6. Their heads are floating and I am very fascinated by it.

    I can understand the name thing to an extent. I have my legal name that everyone knows but then there is my other name that I mom gave me a nickname when I was very small and now my entire family, including my extended family, knows me by the name Kina. They believe that it is my name and not a nick name. According to them I am legally Kina Avawn Alvear…… I have no idea how to feel about it.

  7. I tried oh my god did I try to read this comic but my brain is still screaming from the temporal lobe about sparkly vampires. Mention them and my ability to process new word that mean things are about something. What’s going on? Don’t know, sparkly vampires my mind nerd rage quitted.

    There was a dudebro whining about birth certificate names being important for an employer when all they need is our Mark. Did I get the gist of it correctly?

    • That’s very unfortunate for you. It’s a very clever and well written comic. Maybe give it another try after a good sleep.

  8. Buffy FTW tho

    I have 3 different names:Michael and then 2 Michael related nickname. The nickname I give depends on the group and the context.

    I dont like explaining them all to different ppl because then they might not call me what I want them to call me But Also, I Feel Like A Double Agent Sometimes

  9. I’ve been struggling a lot with name-related stuff lately, so I really appreciate this comic. THANK YOU.

  10. I love this! I want to turn it into a poster and wheatpaste it everywhere!

    I just went through four airports earlier this week, and every single person who checked my ID or ticket tried to casually/courteously drop my legal name – which makes me a little nauseous to hear honestly. And liquor stores! JUST STOP. Ugh..

    ALSO. My signature is my common name, not my legal name. Older folks see the back of debit card and try to tell me that I didn’t sign it in a legal fashion. -___- No. Your legal signature is whatever is your unique signature (and it *should* match your license signature). You could write your favorite ice cream flavor or draw a shitting dinosaur – as long as it’s consistent and you’ll testify in court that’s it’s yours, it’s legal.

    The ONLY place/time you have to list your legal name is when something specifically states LEGAL NAME. Your legal name is just your state identification in letters, whereas your SSN is in numbers. If you use it on the daily, cool. If not, cool.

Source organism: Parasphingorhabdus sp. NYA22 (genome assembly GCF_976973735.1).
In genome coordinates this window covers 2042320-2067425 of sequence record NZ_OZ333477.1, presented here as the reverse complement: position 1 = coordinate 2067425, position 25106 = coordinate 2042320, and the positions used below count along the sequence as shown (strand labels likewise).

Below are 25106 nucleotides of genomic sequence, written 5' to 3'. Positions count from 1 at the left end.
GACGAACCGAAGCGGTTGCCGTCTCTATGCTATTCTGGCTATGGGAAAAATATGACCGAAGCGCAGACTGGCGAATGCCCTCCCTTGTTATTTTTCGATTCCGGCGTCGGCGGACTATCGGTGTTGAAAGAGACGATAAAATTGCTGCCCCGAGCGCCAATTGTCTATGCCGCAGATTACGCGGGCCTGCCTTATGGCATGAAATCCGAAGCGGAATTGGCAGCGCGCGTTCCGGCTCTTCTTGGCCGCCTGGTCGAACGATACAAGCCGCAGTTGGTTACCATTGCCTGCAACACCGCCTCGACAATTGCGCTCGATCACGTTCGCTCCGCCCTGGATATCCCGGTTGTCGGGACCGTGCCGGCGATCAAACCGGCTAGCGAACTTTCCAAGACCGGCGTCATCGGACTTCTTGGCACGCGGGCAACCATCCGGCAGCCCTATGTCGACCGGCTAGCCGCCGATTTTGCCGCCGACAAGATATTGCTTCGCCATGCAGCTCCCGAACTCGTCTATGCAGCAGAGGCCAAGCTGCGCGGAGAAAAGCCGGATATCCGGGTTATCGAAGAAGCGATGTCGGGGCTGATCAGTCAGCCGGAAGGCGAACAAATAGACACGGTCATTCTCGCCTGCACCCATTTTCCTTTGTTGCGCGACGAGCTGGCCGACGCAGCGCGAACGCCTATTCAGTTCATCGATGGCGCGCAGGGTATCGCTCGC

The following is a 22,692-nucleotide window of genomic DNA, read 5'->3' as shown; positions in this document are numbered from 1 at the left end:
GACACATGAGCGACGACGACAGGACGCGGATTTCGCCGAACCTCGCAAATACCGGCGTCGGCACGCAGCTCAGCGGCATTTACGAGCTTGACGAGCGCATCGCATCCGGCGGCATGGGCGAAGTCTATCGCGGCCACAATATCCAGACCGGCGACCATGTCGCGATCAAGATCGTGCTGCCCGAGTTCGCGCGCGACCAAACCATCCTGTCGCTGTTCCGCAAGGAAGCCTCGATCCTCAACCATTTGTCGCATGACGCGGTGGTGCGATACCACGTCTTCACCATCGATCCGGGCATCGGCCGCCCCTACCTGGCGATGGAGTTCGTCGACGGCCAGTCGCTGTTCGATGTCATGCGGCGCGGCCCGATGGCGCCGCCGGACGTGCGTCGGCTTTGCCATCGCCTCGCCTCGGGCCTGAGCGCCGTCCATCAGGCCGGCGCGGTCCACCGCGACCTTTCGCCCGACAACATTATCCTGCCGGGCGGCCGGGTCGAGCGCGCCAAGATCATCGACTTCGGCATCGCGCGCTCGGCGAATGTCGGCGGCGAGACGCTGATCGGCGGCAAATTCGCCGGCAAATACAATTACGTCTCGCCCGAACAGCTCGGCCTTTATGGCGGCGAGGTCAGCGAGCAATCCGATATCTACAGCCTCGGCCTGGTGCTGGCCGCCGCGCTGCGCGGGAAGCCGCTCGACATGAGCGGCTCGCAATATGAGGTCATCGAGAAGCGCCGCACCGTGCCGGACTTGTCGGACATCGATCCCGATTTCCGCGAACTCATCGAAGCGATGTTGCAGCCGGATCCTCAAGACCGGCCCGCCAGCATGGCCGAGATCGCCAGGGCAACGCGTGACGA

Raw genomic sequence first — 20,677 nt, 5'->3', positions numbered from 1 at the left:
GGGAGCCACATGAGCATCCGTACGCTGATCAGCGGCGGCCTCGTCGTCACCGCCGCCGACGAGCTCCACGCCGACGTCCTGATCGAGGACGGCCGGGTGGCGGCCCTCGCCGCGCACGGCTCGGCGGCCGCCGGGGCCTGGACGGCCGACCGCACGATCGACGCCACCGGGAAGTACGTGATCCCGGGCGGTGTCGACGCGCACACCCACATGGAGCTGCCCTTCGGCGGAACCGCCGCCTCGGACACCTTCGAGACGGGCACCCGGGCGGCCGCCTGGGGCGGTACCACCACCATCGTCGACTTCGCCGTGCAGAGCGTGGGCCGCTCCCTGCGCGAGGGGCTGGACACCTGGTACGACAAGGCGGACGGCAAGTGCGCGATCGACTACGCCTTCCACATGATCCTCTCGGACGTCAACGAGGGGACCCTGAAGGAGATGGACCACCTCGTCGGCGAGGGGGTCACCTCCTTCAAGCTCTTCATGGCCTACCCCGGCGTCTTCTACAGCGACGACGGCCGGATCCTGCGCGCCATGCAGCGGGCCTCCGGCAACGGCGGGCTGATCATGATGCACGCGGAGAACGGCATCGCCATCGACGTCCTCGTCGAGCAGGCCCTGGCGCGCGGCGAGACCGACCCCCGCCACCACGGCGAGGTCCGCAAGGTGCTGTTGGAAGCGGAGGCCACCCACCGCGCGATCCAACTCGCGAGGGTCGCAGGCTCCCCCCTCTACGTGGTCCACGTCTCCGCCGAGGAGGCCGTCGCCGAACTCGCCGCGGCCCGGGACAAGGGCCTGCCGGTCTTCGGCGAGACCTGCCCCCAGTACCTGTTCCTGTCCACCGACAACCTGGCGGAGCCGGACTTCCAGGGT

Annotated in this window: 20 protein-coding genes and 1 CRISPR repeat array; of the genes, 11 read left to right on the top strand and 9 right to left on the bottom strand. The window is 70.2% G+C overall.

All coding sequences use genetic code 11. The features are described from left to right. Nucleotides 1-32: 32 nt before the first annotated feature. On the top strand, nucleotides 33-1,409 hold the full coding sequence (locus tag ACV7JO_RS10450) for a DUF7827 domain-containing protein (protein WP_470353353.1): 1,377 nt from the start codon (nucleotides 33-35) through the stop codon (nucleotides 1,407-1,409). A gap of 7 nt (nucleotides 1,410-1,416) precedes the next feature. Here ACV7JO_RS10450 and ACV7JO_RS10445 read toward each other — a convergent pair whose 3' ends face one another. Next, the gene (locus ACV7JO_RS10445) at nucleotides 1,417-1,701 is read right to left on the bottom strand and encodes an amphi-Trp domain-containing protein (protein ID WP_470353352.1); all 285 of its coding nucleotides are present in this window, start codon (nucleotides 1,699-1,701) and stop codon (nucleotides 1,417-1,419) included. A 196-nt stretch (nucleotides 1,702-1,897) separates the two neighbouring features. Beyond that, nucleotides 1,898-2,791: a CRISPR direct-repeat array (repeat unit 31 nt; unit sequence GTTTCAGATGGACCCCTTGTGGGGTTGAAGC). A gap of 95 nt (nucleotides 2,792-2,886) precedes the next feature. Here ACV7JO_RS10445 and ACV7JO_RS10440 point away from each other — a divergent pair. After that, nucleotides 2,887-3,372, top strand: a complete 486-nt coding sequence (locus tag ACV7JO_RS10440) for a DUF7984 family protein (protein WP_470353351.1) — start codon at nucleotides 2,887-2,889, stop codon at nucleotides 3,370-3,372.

/end rant

    • I spent a few years trying out names for myself and considering the logistics of: would it be gendered or unisex or nick-nameable or what, how many letters, if it would be easier to keep the same initials, if I’d have to field more questions if it was similar to my legal name, how changing my signature would work, how I felt responding to these names, asking myself if I was just fixating on a superficial thing–all before even uttering mention of a name change to people closest to me.

      So when people disrespect my decision as though I just woke up one day and thought to shake things up for no reason, I’m insulted. I’m irate. I’m hurt as hell. So shout out to everyone who feels like this and who feels it more than this.

      And shout out to @meyrude whose Say My Name, Mey’s My Name pieces are just so full of raw truth and strength and vulnerability (pt. I & pt. 2 ).

  11. “So what’s your name?”

    “You already know it.”

    “No, I mean legally.”

    “Yes, it’s my legal name.”

    “What was it before?”


    People and their fucking stupid ideas and stupid opinions. Thanks, Cameron. =)

  12. I’m not gonna lie, I’m a little jealous that your legal name just “comes up as a data field” and then done with it. I’ve never had a situation where I didn’t end up getting questioned about my legal name after filling out my legal paperwork (I-9 and tax forms which require my legal name), usually under the guise of “making sure this is correct.” I still end up having to have the “Yes, that’s legal, but I’m called Aidan,” conversation. Although I do agree that having my real name on my resume is still better than my legal name as far as making a first impression goes.

    • I mean, of course it comes up more often than once and in more complexity than a data field. But swimming against a current once every few months is less tiring than doing it every day.

  13. I’m just a cis person, but I’ve been calling myself a different name for going on 6 years now. Should I just start introducing myself by my chosen name even though it isn’t my legal name? Would that be weird? Shannon feels like my dead name, but I have to carry it around every day and its heavy as fuck.

    • Introduce yourself as the name you’d prefer to be called. Makes things simpler later on. If your legal name comes up in convo, it’ll just be a situation of “Yeah, but just keep calling me what you’ve been calling me.”

    • Yes, definitely introduce yourself as your preferred/chosen name! It’s not weird at all. Of the people I know who go by something other than their legal first name given to them at birth, the majority are cis folks and it’s not weird at all. But like, I totally get how/why it feels weird, especially if the name change is something you’ve chosen–I totally felt really weird and awkward introducing myself by my chosen name until I legally changed it (mostly because a lot of people knew me by my birth name and introducing myself by chosen name would have meant correcting them and yikes that is confrontation which I would rather the ground swallow me up than confront someone).

      But like, if you need a reference from someone, make sure they know your legal name because there’s some chance (greater/close to 100% if it’s a background check) that the person calling will use the legal name. I also know this from one of my best friends who needed references for a background check who almost forgot to tell people he goes by his middle name and the people calling would be asking about Firstname Lastname, not Name-everyone-knows-him-by Lastname.